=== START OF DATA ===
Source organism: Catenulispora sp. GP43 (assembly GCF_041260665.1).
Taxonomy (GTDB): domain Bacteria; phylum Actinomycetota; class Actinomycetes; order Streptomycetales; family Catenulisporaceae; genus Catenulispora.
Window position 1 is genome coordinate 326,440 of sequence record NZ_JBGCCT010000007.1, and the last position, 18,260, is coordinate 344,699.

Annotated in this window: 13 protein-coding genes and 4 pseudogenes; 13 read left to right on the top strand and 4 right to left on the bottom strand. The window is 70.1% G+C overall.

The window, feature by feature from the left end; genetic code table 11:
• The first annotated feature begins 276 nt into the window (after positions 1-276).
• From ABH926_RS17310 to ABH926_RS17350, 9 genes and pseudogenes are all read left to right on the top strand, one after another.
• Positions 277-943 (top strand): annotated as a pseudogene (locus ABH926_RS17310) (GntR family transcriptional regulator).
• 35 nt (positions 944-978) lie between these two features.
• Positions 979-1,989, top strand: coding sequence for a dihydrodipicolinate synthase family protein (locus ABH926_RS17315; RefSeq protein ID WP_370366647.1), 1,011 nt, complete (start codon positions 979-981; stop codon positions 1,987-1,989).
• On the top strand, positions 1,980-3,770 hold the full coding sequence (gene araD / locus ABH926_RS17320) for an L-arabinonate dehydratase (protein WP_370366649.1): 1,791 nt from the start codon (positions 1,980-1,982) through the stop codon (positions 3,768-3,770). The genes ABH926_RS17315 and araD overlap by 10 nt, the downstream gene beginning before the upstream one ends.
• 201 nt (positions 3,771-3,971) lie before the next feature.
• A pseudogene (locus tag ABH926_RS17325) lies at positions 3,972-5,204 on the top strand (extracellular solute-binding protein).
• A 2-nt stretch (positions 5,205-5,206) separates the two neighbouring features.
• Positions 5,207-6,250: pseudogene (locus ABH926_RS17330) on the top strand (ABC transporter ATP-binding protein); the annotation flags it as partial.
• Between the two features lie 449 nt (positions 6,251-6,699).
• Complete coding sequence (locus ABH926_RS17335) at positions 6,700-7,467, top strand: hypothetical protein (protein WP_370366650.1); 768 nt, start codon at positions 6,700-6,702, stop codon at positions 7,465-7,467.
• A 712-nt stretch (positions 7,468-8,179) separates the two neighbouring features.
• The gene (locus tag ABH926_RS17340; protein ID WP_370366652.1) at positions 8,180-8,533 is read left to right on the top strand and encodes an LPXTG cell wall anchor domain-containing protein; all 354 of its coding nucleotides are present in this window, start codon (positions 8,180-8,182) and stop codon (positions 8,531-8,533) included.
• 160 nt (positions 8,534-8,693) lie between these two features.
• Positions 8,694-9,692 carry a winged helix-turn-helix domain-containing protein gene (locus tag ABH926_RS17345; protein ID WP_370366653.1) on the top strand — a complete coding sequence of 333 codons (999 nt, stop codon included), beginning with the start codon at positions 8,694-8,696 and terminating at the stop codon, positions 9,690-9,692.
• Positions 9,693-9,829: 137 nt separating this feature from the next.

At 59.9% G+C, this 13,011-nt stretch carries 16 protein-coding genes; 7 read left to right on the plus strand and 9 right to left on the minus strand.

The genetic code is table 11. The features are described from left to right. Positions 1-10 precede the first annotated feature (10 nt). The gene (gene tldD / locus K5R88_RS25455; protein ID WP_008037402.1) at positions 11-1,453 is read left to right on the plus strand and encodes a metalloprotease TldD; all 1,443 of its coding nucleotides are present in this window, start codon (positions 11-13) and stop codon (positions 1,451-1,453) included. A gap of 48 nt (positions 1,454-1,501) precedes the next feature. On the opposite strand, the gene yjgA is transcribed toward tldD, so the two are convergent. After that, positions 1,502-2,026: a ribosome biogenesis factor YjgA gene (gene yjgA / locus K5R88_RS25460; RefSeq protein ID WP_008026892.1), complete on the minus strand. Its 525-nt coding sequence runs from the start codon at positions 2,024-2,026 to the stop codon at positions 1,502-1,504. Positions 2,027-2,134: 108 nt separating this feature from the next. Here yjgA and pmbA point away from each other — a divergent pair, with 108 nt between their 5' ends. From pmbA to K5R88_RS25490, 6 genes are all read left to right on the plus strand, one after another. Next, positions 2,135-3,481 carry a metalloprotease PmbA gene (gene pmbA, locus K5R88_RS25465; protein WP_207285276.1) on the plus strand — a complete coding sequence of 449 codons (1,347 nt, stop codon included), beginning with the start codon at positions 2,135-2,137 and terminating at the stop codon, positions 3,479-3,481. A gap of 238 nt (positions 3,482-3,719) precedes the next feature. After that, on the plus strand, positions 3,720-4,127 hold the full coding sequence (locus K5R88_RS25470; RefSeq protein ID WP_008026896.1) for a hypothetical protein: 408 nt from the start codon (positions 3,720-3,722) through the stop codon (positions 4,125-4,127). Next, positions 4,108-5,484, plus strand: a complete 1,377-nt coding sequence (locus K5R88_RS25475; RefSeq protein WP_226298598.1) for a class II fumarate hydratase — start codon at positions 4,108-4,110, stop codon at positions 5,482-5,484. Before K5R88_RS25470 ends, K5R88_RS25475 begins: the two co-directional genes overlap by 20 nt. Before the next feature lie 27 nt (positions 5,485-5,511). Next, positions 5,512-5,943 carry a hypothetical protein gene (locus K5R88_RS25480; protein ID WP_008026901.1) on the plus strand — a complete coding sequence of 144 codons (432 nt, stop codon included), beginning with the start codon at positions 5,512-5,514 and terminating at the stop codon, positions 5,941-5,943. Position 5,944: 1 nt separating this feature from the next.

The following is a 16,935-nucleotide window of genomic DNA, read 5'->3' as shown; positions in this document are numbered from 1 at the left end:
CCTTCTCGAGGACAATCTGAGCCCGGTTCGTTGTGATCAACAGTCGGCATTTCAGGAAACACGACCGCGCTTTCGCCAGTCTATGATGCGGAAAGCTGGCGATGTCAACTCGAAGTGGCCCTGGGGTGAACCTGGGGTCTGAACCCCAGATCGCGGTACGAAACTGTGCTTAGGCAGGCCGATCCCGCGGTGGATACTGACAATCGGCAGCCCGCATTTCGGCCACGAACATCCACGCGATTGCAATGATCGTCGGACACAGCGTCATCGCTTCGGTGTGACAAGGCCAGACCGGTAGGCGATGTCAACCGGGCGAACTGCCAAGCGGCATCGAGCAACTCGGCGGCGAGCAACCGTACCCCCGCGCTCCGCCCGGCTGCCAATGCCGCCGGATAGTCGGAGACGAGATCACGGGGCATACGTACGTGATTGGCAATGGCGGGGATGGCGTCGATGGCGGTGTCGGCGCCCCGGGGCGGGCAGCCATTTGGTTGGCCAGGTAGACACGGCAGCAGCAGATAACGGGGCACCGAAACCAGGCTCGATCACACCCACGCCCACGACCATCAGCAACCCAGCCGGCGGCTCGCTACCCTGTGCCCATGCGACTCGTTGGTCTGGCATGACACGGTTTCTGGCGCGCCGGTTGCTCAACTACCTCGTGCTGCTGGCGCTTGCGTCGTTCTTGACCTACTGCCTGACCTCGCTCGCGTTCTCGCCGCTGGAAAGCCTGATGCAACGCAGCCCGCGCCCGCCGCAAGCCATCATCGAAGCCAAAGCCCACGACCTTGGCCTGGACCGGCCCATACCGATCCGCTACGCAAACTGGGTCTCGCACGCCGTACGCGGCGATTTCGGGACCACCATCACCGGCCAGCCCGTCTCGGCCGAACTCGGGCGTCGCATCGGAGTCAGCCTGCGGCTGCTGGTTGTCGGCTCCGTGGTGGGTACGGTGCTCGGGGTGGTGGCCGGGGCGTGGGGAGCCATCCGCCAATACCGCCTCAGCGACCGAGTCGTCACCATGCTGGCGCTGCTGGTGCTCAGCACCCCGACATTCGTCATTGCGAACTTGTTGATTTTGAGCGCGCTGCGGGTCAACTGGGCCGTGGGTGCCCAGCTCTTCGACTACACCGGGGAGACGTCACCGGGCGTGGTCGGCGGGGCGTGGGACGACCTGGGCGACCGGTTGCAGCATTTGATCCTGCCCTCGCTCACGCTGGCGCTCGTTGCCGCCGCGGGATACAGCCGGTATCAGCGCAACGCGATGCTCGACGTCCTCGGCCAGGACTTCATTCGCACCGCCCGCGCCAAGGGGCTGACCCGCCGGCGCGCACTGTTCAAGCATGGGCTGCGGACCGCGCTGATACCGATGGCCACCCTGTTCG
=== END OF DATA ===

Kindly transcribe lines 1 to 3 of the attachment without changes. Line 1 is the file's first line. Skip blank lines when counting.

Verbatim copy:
Source organism: Catenulispora sp. GP43 (assembly GCF_041260665.1).
Taxonomy (GTDB): domain Bacteria; phylum Actinomycetota; class Actinomycetes; order Streptomycetales; family Catenulisporaceae; genus Catenulispora.
Window position 1 is genome coordinate 326,440 of sequence record NZ_JBGCCT010000007.1, and the last position, 18,260, is coordinate 344,699.